Steven Spielberg’s 1998 Academy Award® winning epic, Saving Private Ryan, about the search for and safe return to his family of the sole-surviving Ryan brother, was based, in part, upon the true story of Fritz Niland of Tonawanda, New York, and War Department policy after the loss of the five Sullivan brothers, of Waterloo, Iowa, aboard the USS Juneau. Near the movie’s end, Private James Ryan, played by Matt Damon, kneels beside mortally wounded Captain John H. Miller, played by Tom Hanks, the man who, along with many others, gave everything to save Private Ryan. With his last breath, Captain Miller whispers, “James, earn this. Earn it!”
Decades later, James Ryan returns to Europe and the grave of his fallen Captain. After several moments, he speaks:
Every day I think about what you said to me that day on the bridge. And I’ve tried to live my life the best that I could. I hope that it was enough. I hope that, at least in your eyes, I’ve earned what all of you have done for me.
It is not known whether the man who wrote those words, screenwriter Robert Rodat, had in mind Walt Whitman’s poem, “O Captain! My Captain!,” but he may well have. After all, he was inspired to write Saving Private Ryan upon visiting Putney Corners, New Hampshire, and seeing a memorial to eight brothers killed in the Civil War. Whitman, mourning the death of President Abraham Lincoln, wrote: O Captain! my Captain! Our fearful trip is done; the ship has weather’d every rack, the prize we sought is won. . . . Exalt, O shores, and ring, O bells! But I, with mournful tread, Walk the deck my Captain lies, Fallen cold and dead.”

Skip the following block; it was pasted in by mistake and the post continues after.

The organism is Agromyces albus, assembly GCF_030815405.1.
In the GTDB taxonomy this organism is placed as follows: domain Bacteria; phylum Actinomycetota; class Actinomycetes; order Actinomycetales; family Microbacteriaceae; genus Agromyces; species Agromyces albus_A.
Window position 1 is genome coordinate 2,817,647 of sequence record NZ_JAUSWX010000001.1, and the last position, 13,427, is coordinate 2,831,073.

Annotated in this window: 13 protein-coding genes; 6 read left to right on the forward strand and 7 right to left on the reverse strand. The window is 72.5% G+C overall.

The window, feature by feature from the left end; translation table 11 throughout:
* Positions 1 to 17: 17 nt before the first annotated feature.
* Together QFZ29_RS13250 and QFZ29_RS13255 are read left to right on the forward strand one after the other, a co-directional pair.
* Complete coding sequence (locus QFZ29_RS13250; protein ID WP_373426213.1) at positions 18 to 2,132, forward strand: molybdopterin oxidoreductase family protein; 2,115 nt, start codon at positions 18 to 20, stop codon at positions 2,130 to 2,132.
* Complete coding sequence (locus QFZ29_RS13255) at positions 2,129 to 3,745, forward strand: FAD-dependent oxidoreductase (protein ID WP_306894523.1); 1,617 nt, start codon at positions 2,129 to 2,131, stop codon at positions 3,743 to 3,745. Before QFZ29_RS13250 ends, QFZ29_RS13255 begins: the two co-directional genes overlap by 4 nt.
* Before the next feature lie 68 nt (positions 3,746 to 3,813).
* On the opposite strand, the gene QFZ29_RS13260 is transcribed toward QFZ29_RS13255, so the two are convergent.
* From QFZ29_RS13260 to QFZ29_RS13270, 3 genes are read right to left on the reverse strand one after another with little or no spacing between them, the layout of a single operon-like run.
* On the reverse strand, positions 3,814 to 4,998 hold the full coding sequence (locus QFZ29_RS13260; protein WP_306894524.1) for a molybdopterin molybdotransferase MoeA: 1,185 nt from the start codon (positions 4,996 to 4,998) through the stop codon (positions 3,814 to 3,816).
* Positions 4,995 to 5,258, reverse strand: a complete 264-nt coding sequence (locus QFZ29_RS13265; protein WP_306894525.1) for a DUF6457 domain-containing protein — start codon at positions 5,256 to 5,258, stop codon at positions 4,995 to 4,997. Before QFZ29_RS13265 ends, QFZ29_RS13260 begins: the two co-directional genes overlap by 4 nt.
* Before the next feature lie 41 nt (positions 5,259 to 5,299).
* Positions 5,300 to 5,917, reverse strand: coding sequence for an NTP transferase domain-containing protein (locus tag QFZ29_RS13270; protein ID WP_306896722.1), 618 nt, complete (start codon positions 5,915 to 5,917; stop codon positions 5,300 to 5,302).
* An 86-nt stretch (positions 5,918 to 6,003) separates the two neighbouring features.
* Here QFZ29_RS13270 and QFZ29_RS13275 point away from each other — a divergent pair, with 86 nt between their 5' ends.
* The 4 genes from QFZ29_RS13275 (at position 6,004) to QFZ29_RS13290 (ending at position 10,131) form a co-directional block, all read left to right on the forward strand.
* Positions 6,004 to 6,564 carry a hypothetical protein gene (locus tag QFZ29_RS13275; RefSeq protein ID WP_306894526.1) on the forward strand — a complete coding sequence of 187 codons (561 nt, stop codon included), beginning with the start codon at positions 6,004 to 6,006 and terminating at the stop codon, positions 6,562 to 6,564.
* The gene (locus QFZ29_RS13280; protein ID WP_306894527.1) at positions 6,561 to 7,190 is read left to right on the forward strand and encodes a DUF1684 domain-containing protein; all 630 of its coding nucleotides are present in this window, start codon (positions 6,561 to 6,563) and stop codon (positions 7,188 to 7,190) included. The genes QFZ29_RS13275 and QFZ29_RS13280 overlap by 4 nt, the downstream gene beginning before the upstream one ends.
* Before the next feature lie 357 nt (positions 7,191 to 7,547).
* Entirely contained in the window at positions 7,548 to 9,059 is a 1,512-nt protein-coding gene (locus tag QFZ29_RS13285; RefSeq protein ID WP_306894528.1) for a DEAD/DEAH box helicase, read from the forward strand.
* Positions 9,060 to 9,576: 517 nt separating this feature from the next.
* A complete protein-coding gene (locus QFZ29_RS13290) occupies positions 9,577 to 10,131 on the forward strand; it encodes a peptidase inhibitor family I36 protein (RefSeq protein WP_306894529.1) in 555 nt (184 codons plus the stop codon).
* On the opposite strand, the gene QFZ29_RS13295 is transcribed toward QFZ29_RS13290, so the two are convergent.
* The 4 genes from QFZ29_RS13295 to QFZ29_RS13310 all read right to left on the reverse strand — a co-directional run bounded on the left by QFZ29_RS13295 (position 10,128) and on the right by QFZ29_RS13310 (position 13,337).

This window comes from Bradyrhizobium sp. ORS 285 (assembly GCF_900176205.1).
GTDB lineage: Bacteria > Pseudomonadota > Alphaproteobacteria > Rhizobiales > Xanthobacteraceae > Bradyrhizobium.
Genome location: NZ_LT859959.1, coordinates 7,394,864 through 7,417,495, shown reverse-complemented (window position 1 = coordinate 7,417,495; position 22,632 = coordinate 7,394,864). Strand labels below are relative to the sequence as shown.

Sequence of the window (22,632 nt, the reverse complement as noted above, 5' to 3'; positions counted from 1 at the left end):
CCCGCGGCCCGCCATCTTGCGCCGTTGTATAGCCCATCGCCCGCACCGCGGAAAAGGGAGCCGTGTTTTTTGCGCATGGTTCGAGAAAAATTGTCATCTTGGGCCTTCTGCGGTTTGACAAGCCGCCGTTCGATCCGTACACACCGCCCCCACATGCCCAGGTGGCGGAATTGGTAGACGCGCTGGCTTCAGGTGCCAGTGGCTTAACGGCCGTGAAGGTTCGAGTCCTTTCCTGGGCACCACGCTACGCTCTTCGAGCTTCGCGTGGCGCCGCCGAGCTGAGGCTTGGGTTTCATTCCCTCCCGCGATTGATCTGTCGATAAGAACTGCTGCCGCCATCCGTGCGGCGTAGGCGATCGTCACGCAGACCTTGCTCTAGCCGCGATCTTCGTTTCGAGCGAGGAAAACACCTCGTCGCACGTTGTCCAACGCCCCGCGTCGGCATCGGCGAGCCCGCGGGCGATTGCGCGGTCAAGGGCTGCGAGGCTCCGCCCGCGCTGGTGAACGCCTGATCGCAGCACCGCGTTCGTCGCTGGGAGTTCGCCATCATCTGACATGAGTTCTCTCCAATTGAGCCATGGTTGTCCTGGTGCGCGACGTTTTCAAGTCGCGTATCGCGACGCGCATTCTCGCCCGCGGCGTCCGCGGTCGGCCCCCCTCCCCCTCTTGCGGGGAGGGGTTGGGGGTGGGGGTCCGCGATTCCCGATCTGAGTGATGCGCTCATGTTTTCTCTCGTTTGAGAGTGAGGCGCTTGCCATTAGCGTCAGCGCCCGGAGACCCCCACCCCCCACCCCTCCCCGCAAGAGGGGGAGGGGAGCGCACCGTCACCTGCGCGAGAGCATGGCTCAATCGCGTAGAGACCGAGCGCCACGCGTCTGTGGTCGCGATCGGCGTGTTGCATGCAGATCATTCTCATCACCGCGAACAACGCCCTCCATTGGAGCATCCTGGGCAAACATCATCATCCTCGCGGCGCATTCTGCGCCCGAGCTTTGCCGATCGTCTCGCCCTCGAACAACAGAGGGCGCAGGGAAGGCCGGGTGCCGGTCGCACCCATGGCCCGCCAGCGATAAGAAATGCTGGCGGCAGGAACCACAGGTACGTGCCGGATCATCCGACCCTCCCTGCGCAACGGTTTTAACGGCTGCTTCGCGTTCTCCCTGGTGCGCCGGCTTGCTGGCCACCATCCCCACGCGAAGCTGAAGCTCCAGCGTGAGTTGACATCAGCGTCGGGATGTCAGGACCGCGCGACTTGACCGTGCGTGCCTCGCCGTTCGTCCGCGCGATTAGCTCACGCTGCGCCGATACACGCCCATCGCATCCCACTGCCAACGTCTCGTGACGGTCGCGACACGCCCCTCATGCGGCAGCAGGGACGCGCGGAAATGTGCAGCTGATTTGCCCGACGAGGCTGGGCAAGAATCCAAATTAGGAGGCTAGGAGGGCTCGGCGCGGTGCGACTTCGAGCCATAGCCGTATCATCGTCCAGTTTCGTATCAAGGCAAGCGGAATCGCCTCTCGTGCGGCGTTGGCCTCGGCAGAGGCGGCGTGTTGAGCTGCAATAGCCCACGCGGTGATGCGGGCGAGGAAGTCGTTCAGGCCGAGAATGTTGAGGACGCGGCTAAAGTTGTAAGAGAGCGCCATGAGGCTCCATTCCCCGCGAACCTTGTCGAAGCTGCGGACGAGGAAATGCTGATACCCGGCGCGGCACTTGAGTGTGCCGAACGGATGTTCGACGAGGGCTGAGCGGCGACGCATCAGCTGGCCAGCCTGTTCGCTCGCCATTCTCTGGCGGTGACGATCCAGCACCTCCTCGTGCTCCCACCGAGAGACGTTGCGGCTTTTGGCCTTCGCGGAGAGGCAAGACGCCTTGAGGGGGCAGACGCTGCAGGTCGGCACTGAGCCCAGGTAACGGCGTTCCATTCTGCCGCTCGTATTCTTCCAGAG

Ironically, it was President Lincoln who addressed those who, like Whitman, had been left behind. In his November 1863 Gettysburg Address, after dedicating that “great battlefield” to “brave men living and dead,” he called upon “us the living” “to be dedicated to the unfinished work which they who fought here have thus far so nobly advanced. . . to be here dedicated to the great task remaining before us. . . that this nation under God, shall have a new birth of freedom and that government of the people, by the people, and for the people shall not perish from the earth.”